We have only one journal here at the Electronic Text Centre (University of New Brunswick) who have taken up Crossref. While I'd like to say that they did so because of things like bibliographic impact and an eye towards the future of citation cross referencing (and they very well may have considered these things to be fringe benefits), I think they mainly caved to peer pressure. Since the publication is a science journal, and many other journals in their field were using DOIs, they felt as though they should also have them.
The journal pays $275 a year for their membership to Crossref.
The process for encorporating crossref into journal production certainly isn't trivial, but I also don't think it's as hard as everyone seems to think it might be. First of all, members of Crossref are, more or less, obligated to check the bibliographies of their upcoming articles against Crossref's database in order to flush out any DOIs those articles might have. There's a few ways journals can go about this. Primarily, people seem to recommend a program called "eXtyles" which will take your bibliography, transform it to XML, check it against any number of indexes, and extract DOIs for linking. I'm sure it does other things. It also costs over $20,000 or something ridiculous. I believe it's typically used by large publishing groups like the NRC Research Press.
However, Crossref itself has a small web-based version of eXtyles on their site that you can operate for free. In my experience it works fairly well with well-formatted biliographies. http://www.crossref.org/SimpleTextQuery/
So, our journal will run their references through that web-form and publish the resulting DOIs as part of the references. That's step one.
Step two is your own DOI. This involves assigning a DOI prefix (if you're using OJS 2.2.3 or above, you can have it generate this DOI for you) to the articles. After your articles are published - in order for CrossRef to begin indexing your articles - you have to send Crossref an XML file (one, or many, depending on how you publish). OJS can export Crossref XML from the Import/Export menu under Journal Manager.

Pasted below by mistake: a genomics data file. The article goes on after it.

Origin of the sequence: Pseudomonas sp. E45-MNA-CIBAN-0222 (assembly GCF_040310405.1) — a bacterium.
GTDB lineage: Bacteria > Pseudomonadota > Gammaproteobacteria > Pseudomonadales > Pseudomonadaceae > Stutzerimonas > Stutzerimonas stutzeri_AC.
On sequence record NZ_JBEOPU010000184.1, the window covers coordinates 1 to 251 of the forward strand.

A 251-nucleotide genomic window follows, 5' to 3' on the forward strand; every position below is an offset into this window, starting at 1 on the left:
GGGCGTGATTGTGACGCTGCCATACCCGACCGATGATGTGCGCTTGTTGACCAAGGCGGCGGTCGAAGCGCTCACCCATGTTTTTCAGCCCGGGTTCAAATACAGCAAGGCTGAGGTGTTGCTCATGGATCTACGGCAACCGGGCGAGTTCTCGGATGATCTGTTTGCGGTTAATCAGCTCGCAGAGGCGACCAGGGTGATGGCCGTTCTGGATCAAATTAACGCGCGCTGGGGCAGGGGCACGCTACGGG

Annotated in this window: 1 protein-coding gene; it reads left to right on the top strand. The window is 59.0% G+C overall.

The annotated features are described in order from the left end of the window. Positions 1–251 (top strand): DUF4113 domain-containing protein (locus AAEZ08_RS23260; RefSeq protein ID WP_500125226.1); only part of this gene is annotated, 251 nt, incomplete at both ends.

I'd like to say that you can just log in to Crossref and submit your XML at this point, but the export won't necessarily catch everything you need to look out for. I'd advise opening that XML up and checking for validity. Crossref uses their own fairly intuitive DTD for their XML. You might want to double check your metadata as well.
Once this is all taken care of, then you can upload to Crossref. Their user interface is incredibly non-user friendly and it's hard to tell if you're actually doing the thing you're supposed to be doing. Their emails back to you don't help either. This is the email I received that indicated an error in the XML I submitted.
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<doi_batch_diagnostic status="completed" sp="svc2.crossref.org">
<msg>DOI: atlgeol.2009.004 , does not contain '/'</msg>
I know that this is basically telling me that I didn't have a prefix for my DOI, but these sorts of things might not be clear to everyone. In any event, once you get the file up in crossref then you can actually appreciate what the service offers.
For what it's worth (and despite the effort), I think that CrossRef is a great service. If you take the time to make those DOIs clickable, you can have entire bibliographies as clickable links (assuming those articles have been indexed). Furthermore, your journal would get more traffic from those referencing its material.
If anyone has any other questions about DOIs I can attempt to answer them. I basically became responsible for this stuff by default when the journal decided to pay the bill and asked us to sort it out. I'm certainly no expert.
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